This Week in Box Office History
Ah…so where were we? Took at little bit of a vacation there, and apparently audiences did as well. September’s numbers were the lowest in 6 years, with only the young adult phenom The Maze Runner doing sizable business at the box office. Luckily for all of us, October is the greatest month of the year. Halloween is just around the corner, and Hollywood seems poised to trick or treat us at the movie theater. Now hopefully they manage to scare viewers out of more than just their hard earned cash…
The Week That Was: Actual/Predicted
Denzel Washington’s steely resolve managed to cap a weekend rally that saved September from being even more of a disaster than it already was. His film, The Equalizer, joined The Maze Runner as only the second film this month to open north of 30 million dollars.
1. The Equalizer (34 million)/ NA
2. The Maze Runner (17 million)/ NA
3. The Boxtrolls (17 million)/ NA
The Week That Will Be: Predictions
This week could be touch and go. Audiences seem desperate for a good flick lately, and plenty of hype and attention has been circling Gone Girl lately. Adapted from a successful novel, starring Ben Affleck, and promising to raise eyebrows at the Academy Awards, we may have a perfect storm that will lift this R-Rated drama above the crowd – and it’s genre. Annabelle, a prequel to last years horror hit The Conjuring, seems poised to keep the franchise relevant in advance of the inevitable sequel. I have a hard time seeing it join the 30 million plus club, as second efforts in the horror genre rarely catch fire like their first outing, and audiences have been hesitant to embrace films featuring scares this year (especially since we’ve suffered through a brain-dead year of sequels as opposed to the many original offerings of 2013.)
3. The Equalizer (14 million)
2. Annabelle (27 million)
1. Gone Girl (35 million)
Top Movies (1988)
Highest Grossing: Rain Man
Definitely the best film starring Tom Cruise and a mentally challenged sibling. Definitely, definitely.
Rain Man features Cruise as Charlie, a selfish and manipulative socialite who learns that he has been stiffed of his family’s estate in favor of his brother Raymond (Dustin Hoffman), who is autistic. Charlie never knew about this older brother, and sets out to…well…kidnap him basically and demand a portion of the inheritance. Along the way, Charlie looses his girlfriend, his collection of sports cars, and his sanity. But he does gain an appreciation for Jeopardy, The People’s Court, and his older brother Raymond, whom he starts to care for. Can his new-found soft side aid and abet his former life of slightly illegal car collecting? Does K-Mart really suck? Find out for yourself!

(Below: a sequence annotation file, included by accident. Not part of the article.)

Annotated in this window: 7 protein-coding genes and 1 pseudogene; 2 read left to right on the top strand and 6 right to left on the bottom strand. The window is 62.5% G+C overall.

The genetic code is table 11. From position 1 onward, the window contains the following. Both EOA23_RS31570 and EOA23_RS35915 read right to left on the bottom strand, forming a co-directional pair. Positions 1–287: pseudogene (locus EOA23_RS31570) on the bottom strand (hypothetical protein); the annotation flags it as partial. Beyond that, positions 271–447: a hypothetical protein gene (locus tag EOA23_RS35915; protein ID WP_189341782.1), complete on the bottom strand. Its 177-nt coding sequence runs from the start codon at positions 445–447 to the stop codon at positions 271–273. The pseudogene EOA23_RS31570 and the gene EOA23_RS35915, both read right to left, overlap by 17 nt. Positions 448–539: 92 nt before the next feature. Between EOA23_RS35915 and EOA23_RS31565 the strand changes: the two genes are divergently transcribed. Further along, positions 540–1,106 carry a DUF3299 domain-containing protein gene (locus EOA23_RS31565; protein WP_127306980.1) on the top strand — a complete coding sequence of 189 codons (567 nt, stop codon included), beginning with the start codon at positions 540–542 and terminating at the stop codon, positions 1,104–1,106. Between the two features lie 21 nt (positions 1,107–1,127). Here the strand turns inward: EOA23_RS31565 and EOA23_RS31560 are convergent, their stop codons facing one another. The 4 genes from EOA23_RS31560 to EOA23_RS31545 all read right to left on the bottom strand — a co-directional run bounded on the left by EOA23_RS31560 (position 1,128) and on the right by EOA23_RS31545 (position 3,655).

Academy Award Best Picture: Good Morning, Vietnam
Robin Williams impressed the Academy with his irreverent wit in what turns out to be a somber film set during the Vietnam conflict. Williams plays an armed forces DJ stationed in Vietnam, who attempts to lighten the load for the soldiers by recreating American programming, complete with impressions, edgy comedy, and of course rock and roll. His program is loved by the soldiers but hated by the brass, who prefer a more stately and dignified selection of polka music. When his involvement with local Vietnamese youngsters through an English as a second language program gets him involved with a troubled youth tangled up in the Viet Cong, Williams is canned. His search for answers, both from the young Viet Cong, and his superiors, who have silenced his radio program and news of a bombing that took place near the base, reveals the deep divide between good intentions and the realities in of armed conflict on foreign soil. A lesson that America apparently needs to relearn every generation, unfortunately.
Longest at #1: Rain Man
Our Pick: Beetlejuice
Bruce Willis died hard, Eddie Murphy came to America, and Tom Hanks was Big, but my favorite movie from 1988 starred Michael Keaton as the ghost with the most in Tim Burton‘s macabre romp through the netherworld: Beetlejuice.
The Maitlands (Gena Davis and Alec Baldwin) are an ideal American newly-wed couple, living in their dream home and completing their dream project: a miniature model recreation of the surrounding town. Disaster strikes on a trip into town to get parts for the model, and the Maitlands wind up dead. Rather than tripping the light fantastic, though, the pair end up in the netherworld, a bureaucratic mess of an afterlife. Given their options, they return to their beloved house as ghosts, only to discover that they have an infestation of living people. Worse, their yuppies. The Deetzes are fleeing posh New York, and are wrecking the Maitlands’ dream home with garish art nouveau, silly seances, and all manner of impolite hijinx. Only their angst-ridden teenage daughter, Lydia (Winona Ryder) can see the put-out ghosts, so the Mailtands desperately turn to a professional poltergeist: Michael Keaton as the delightfully repulsive Beetlejuice.
The cast is impressive and wonderful, but the movie is all Michael Keaton. He manages to steal every scene, even from Tim Burton’s crazy creations. A sleazy car salesman of a ghost (who attended Julliard and survived the Black Plague, thank you very much!) Beetlejuice is Keaton at the top of his form: manic energy, hilarious impersonations, vile foul mouthed tirades, all wrapped up neatly in the persona of a borscht-belt vaudeville comedian with a mean streak a mile wide. Crammed full of amazing visuals and great set-pieces, Beetlejuice is fun from beginning to end, and has me all sorts of excited about Keaton’s return to the big screen this year in Birdman…which looks like it could be even crazier than his performance in Beetlejuice!
Information courtesy of Box Office Mojo. Used with permission.